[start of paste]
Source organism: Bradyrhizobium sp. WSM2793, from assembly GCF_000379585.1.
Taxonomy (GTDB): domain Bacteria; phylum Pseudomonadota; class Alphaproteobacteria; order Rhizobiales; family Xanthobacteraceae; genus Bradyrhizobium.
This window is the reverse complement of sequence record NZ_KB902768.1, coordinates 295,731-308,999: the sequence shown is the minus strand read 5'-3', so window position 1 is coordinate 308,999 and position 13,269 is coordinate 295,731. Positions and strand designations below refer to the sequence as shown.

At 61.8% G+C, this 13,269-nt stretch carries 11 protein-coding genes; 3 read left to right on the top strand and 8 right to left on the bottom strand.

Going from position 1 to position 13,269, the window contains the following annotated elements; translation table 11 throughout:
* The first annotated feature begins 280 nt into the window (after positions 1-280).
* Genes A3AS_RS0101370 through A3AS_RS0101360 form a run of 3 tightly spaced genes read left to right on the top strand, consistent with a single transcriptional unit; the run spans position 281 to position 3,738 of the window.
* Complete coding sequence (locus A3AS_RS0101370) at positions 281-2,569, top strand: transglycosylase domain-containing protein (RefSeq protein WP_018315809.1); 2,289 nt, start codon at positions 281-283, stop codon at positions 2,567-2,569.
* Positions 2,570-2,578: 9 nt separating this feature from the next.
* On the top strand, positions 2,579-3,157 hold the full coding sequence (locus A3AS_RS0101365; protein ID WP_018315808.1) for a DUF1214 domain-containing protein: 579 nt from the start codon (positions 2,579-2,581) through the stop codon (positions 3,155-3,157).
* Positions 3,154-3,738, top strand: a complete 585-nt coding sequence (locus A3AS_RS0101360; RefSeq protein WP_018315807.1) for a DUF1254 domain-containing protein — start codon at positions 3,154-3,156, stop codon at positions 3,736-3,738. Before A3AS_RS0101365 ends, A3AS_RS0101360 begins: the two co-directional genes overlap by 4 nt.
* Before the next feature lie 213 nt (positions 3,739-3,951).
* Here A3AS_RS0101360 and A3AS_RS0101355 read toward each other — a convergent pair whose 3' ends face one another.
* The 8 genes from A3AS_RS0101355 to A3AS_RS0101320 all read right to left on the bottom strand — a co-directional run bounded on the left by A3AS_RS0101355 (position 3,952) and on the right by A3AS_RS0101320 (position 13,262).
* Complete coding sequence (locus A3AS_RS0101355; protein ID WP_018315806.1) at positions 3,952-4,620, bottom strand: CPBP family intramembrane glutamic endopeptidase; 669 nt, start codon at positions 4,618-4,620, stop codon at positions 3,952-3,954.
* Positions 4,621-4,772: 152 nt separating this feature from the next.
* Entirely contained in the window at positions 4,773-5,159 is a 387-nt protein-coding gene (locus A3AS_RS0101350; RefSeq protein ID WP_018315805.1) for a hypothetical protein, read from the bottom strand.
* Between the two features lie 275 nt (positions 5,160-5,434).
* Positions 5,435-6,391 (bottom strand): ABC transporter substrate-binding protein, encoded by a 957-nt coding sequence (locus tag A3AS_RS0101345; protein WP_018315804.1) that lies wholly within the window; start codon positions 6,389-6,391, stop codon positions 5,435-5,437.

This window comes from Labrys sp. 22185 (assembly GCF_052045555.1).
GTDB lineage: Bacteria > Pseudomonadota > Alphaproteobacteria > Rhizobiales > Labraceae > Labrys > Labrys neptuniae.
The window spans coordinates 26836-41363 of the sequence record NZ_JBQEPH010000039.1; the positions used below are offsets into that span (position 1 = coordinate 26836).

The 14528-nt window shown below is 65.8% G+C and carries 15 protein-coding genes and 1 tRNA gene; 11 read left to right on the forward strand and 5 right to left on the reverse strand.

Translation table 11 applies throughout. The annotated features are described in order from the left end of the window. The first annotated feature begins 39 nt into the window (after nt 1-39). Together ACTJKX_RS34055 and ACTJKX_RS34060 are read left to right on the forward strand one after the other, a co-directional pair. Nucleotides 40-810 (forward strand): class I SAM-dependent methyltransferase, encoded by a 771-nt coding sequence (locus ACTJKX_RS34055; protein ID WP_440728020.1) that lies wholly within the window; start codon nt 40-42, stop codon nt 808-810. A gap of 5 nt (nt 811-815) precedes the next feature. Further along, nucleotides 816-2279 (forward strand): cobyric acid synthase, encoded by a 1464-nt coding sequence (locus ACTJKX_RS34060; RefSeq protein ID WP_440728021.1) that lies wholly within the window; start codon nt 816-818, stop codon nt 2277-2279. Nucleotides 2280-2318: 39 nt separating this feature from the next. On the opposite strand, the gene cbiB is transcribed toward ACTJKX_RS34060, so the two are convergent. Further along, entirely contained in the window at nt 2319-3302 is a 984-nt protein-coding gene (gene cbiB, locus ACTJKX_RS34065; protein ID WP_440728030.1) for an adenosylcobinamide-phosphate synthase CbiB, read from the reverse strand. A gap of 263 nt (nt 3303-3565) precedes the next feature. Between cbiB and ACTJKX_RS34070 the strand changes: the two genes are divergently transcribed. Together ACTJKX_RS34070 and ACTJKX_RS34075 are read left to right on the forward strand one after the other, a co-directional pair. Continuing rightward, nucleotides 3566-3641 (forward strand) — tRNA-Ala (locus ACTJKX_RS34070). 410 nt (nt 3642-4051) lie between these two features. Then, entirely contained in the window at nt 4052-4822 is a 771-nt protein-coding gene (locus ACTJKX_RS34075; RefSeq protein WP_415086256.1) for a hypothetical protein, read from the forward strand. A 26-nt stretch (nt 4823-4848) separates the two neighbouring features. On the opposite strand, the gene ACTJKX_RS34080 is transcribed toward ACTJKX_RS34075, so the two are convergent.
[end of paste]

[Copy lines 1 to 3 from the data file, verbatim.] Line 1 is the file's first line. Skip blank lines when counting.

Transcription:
Source organism: Bradyrhizobium sp. WSM2793, from assembly GCF_000379585.1.
Taxonomy (GTDB): domain Bacteria; phylum Pseudomonadota; class Alphaproteobacteria; order Rhizobiales; family Xanthobacteraceae; genus Bradyrhizobium.
This window is the reverse complement of sequence record NZ_KB902768.1, coordinates 295,731-308,999: the sequence shown is the minus strand read 5'-3', so window position 1 is coordinate 308,999 and position 13,269 is coordinate 295,731. Positions and strand designations below refer to the sequence as shown.